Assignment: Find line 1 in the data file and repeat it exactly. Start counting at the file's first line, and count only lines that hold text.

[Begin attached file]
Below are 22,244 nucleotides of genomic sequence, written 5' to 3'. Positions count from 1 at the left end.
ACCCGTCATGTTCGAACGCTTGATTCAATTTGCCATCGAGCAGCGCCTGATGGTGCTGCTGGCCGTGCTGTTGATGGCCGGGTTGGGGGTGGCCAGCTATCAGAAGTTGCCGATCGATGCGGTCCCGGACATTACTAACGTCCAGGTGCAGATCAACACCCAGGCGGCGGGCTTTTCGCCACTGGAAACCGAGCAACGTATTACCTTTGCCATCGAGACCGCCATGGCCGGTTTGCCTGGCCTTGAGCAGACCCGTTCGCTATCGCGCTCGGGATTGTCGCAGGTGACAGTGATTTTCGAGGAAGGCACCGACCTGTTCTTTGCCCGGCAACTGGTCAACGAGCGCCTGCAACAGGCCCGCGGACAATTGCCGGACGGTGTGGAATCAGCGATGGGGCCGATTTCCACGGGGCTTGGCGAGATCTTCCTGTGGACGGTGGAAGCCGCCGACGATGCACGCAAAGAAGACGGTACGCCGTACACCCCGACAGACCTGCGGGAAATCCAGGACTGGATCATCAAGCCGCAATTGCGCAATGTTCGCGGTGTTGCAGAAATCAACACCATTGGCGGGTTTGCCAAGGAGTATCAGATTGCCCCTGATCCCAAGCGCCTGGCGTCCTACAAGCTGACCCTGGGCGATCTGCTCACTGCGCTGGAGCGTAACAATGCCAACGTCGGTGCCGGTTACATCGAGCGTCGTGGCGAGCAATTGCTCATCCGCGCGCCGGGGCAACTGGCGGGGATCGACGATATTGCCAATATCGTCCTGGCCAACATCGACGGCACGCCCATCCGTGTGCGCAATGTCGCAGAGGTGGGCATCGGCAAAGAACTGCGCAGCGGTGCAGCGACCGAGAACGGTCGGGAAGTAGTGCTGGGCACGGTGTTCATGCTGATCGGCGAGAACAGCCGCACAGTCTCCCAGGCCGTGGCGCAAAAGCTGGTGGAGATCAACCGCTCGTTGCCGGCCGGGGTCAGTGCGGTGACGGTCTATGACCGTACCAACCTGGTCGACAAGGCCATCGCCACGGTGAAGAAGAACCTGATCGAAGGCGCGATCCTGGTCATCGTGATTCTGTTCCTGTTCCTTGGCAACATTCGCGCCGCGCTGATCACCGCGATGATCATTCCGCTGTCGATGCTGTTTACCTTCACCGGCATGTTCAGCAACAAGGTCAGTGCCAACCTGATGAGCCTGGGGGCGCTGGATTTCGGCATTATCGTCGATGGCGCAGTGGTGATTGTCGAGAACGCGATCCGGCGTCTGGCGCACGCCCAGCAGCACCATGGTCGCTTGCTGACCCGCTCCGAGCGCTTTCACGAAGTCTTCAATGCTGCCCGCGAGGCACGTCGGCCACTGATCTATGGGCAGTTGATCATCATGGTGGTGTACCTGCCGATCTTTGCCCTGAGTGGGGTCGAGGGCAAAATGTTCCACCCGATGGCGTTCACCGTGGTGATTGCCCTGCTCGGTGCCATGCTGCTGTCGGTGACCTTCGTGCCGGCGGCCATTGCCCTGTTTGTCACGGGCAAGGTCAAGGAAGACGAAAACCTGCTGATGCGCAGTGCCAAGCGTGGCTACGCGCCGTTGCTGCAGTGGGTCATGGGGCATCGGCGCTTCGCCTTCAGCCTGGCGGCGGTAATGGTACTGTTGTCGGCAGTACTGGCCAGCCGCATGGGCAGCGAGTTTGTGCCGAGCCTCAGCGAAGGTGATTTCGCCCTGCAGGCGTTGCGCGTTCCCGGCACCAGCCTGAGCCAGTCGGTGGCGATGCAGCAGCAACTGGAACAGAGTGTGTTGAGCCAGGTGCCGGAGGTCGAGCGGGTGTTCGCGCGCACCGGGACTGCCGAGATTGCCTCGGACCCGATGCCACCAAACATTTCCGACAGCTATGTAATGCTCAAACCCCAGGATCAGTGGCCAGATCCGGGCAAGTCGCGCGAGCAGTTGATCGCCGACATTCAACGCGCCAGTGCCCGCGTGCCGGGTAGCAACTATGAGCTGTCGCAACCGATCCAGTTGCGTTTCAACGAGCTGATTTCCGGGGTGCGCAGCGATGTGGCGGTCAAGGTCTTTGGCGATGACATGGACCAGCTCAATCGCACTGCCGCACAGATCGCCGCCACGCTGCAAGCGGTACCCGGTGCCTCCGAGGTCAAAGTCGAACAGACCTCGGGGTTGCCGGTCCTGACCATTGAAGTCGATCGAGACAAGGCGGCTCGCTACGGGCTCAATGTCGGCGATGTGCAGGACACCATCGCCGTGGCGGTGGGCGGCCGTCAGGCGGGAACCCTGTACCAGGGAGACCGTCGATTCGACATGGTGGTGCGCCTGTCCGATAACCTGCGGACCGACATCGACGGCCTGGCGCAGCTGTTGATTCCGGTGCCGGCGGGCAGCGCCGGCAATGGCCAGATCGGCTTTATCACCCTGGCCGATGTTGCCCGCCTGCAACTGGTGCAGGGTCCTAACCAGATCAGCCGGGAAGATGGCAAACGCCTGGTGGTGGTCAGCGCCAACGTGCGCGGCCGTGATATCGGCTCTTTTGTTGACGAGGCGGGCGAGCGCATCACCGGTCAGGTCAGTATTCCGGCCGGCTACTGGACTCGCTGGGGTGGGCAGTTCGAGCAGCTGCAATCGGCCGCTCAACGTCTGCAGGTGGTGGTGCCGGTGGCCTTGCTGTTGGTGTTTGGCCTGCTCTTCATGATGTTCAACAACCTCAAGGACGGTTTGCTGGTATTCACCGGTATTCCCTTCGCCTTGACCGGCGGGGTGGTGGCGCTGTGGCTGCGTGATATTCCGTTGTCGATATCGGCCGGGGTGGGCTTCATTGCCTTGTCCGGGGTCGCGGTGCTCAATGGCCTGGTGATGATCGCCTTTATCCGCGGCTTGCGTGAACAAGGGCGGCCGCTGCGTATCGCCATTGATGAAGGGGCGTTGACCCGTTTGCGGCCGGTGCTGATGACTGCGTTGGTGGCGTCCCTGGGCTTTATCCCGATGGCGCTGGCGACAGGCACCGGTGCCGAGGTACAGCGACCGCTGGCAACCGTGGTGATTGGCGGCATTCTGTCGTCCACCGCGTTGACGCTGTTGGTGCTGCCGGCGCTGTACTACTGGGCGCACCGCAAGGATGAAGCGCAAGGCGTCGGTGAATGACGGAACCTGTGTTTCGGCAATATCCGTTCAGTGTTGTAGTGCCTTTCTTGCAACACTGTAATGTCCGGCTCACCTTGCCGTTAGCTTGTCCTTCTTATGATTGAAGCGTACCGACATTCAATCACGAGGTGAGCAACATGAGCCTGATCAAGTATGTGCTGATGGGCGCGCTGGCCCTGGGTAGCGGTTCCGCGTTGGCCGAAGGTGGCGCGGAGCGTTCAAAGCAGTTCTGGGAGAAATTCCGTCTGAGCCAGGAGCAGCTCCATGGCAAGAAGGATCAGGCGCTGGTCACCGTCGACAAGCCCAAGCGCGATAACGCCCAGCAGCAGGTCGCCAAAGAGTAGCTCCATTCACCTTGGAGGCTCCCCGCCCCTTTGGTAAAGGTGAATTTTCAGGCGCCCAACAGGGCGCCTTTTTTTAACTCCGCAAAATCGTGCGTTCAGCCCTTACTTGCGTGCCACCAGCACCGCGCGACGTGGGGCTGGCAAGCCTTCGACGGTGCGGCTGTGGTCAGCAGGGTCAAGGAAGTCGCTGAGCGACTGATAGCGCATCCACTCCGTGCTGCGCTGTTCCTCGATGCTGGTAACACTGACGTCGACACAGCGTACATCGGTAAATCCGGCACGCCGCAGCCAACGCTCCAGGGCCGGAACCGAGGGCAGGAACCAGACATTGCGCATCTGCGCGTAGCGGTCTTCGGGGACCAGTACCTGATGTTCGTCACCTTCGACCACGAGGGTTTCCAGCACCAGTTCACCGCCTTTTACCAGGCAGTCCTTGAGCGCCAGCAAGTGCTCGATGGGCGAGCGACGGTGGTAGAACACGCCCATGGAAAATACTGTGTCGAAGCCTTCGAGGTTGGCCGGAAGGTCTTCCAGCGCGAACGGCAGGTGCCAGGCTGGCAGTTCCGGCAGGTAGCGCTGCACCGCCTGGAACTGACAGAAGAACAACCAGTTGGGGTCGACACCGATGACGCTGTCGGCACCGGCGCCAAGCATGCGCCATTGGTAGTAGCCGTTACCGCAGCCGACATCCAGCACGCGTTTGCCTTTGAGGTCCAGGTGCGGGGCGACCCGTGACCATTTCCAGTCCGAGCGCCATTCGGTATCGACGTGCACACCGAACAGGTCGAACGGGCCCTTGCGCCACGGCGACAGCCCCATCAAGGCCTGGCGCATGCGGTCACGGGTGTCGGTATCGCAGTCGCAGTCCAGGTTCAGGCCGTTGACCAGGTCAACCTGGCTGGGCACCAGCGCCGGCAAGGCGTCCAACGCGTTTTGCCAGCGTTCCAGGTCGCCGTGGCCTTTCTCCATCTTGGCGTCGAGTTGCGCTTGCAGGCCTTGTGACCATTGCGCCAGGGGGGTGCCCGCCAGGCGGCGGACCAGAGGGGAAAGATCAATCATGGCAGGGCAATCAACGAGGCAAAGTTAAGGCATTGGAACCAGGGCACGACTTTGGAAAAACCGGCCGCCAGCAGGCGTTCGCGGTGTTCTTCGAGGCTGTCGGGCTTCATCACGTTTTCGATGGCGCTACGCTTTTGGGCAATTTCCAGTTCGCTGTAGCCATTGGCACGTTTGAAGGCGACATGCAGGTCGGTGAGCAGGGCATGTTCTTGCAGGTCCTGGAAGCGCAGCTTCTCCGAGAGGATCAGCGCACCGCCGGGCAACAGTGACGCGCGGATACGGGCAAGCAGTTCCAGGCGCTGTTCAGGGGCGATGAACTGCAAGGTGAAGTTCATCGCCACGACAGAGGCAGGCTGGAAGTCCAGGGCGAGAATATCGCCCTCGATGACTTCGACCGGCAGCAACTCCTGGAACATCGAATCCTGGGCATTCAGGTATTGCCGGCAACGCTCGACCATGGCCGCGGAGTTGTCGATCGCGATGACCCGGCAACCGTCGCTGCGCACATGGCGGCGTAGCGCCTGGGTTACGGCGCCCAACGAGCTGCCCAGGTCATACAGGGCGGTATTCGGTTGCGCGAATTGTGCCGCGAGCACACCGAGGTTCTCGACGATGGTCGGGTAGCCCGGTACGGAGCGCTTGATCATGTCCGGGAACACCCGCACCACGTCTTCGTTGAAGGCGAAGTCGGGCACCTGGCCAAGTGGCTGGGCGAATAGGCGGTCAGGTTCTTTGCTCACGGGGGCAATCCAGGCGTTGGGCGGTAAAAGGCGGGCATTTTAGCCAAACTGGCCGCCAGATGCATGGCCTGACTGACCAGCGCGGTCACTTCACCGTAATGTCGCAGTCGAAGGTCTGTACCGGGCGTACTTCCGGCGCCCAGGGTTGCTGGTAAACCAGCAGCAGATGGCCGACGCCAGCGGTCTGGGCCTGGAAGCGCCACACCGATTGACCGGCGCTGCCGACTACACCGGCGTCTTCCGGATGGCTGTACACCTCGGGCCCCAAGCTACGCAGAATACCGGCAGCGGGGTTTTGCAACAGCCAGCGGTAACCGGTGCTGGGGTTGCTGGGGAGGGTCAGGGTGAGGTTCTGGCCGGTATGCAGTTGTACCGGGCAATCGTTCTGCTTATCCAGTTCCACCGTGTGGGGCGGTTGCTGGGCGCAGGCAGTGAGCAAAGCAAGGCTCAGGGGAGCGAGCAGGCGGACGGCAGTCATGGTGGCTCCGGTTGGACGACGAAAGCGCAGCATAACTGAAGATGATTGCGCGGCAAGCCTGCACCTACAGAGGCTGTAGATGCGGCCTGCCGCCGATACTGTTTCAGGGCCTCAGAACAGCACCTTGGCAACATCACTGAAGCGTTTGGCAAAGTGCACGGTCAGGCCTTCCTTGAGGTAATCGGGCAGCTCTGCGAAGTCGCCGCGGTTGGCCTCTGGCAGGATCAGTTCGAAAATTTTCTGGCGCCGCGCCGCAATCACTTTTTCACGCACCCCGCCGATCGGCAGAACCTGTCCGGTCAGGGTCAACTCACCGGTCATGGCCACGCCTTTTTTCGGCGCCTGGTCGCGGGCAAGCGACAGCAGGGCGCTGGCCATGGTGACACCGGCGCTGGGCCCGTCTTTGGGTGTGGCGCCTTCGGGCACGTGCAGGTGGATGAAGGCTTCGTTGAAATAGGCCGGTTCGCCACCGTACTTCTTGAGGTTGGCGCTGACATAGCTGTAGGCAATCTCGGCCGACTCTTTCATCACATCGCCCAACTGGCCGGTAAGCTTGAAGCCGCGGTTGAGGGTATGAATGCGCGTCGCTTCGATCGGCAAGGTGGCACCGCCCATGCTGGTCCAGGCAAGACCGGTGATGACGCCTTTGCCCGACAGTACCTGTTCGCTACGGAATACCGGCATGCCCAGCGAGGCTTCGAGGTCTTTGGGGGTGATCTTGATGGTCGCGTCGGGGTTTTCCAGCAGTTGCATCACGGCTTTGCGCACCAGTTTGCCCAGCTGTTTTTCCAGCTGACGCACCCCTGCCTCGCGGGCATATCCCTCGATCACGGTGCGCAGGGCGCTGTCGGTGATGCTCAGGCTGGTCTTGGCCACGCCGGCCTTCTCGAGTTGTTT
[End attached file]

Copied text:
Below are 22,244 nucleotides of genomic sequence, written 5' to 3'. Positions count from 1 at the left end.